Wall Street Journal had an article today about Bank of America Targeting Hispanics. It mentioned that BOA is now offering cards to those with no social security numbers to help them build a credit history. Typically, those with no social security numbers are illegal immigrants, but as I mention later, not always. For this new card, Bank of America will consider an applicant as an eligible candidate as long as they have held a checking account with the bank for three months without an overdraft. The fees (like most subprime cards) are higher than your typical credit card. Cardholders have to pay a $99 fee and will receive a $500 credit limit. If you pay your balance in a timely fashion, as a reward, Bank of America may refund your $99 deposit in three to six months and will also consider increasing the credit limit.
Although it seems like an atypical offer, this type of card that Bank of America is offering to people without social security numbers is not a new concept. Those with bad credit have always known this card as the 99/500 card. CitiBank also offers a similar card called the Secured Citi MasterCard. This card is secured by an 18 month certificate of deposit (interest bearing) and although targeting new Asian and Hispanic immigrants, it is intended for anyone who does not have a credit history. The CitiBank card requires a deposit which is held in an 18 month CD (minimum $200 and maximum $5000) and is the amount of the cardholder’s credit line. This card also allows for benefits if the card is paid on time and is kept in good standing, such as becoming eligible for an unsecured card in the future. The requirements for the card are similar to the Bank of America offer. You must be at least 18, have an income of at least $8,000 annually and a social security number or taxpayer identification number (TIN) If you are a nonresident you can also apply by completing a W-8BEN form along with a copy of a government issued ID, along with showing an existing relationship with the bank.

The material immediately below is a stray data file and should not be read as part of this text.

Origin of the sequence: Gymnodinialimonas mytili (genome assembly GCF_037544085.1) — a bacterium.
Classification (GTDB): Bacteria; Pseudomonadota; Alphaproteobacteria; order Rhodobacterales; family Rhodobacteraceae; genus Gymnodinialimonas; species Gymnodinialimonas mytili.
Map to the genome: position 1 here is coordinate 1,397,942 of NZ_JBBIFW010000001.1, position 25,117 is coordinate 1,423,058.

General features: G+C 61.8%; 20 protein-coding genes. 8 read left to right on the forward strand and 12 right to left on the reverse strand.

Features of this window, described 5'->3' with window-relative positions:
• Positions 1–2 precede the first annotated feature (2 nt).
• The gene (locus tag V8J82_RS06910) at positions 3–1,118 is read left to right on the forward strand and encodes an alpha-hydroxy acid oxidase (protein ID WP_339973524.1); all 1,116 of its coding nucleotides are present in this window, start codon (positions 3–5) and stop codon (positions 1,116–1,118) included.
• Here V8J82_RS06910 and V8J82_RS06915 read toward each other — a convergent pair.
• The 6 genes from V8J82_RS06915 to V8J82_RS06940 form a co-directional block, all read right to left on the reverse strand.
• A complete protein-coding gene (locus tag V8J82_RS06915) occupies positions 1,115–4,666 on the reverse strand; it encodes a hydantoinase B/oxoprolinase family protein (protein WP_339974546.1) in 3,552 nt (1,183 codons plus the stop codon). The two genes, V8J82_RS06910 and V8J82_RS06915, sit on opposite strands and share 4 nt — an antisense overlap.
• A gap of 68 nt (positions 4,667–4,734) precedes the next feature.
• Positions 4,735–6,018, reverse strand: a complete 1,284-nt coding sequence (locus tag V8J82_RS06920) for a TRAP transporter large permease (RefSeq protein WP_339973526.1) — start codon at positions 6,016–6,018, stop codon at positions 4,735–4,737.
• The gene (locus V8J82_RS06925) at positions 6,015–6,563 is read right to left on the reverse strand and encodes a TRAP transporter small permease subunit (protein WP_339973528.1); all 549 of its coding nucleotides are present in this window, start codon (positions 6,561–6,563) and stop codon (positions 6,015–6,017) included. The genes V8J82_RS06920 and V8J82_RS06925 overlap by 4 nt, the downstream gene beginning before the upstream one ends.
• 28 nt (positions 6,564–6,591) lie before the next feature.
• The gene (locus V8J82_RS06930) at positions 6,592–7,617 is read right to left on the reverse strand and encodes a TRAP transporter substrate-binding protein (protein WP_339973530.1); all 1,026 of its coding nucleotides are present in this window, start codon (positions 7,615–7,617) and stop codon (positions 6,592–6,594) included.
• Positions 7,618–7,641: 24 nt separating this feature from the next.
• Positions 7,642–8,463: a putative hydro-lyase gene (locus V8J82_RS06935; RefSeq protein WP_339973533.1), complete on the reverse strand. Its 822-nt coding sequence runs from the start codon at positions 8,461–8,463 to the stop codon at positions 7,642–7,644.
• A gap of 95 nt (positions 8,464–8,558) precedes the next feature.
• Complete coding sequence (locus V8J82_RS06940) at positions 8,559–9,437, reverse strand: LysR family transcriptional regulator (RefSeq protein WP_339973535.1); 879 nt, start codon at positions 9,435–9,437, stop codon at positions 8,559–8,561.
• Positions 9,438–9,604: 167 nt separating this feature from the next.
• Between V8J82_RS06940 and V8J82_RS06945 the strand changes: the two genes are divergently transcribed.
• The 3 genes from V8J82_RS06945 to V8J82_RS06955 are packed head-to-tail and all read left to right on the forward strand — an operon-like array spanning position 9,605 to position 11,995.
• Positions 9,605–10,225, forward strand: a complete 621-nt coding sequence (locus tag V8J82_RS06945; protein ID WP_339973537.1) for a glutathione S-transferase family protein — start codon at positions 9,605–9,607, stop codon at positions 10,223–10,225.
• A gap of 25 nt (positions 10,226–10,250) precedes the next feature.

As you can see from Bank of America and CitiBank, these types of cards are almost identical to cards that are offered to those with bad and no credit which target people who are trying to build or rebuild their credit histories. The requirements and the benefits are similar, as well as the end goal of building a positive credit history. The only difference it seems is that there are other accommodations made such as applications and statements being in Spanish and Chinese.
While critics have claimed that what BOA is doing is actually providing a product to people who are violating the law, it is actually a very savvy move that addresses an underserved market. In all actuality, a social security number is not required by anyone and illegal immigrants or undocumented citizens are able to apply for credit at any financial institution as long as they are able to prove they pay taxes. According to the Social Security Administration,
“(2) requiring foreign nationals to apply for and obtain, before opening an account with a domestic financial institution, an identification number which would function similarly to a Social Security number or tax identification number;”
An Individual Tax Identification Number does not entitle you to Social Security benefits, but is only used for and required for paying taxes and other federal tax purposes. As long as an applicant, regardless of citizenship, has an ITIN, they are able to apply for any credit card. However, you will still need to build a credit history just as you would if you were just starting out with a Social Security Number.
So essentially, Bank of America isn’t offering anything special to illegal immigrants. Anyone with an ITIN can apply for a credit card with any financial institution. Additionally, it isn’t just illegal immigrants who don’t have social security numbers and need an ITIN. Other people that may not be able to obtain a social security number include non resident aliens that file a U.S. tax return, U.S. resident aliens that file tax returns, dependents or spouses of a U.S. citizen or resident alien and dependents or spouses of nonresidential alien visa holders.
It should be noted that if there is already a market for such cards and it is already acceptable for consumers without social security numbers to obtain credit, that it is probably best that a reputable bank such as Bank of America or CitiBank serve this niche rather than one of the shadier subprime credit card marketing companies. In this case, it is not accommodating illegal activity, but providing necessary services to a market that exists.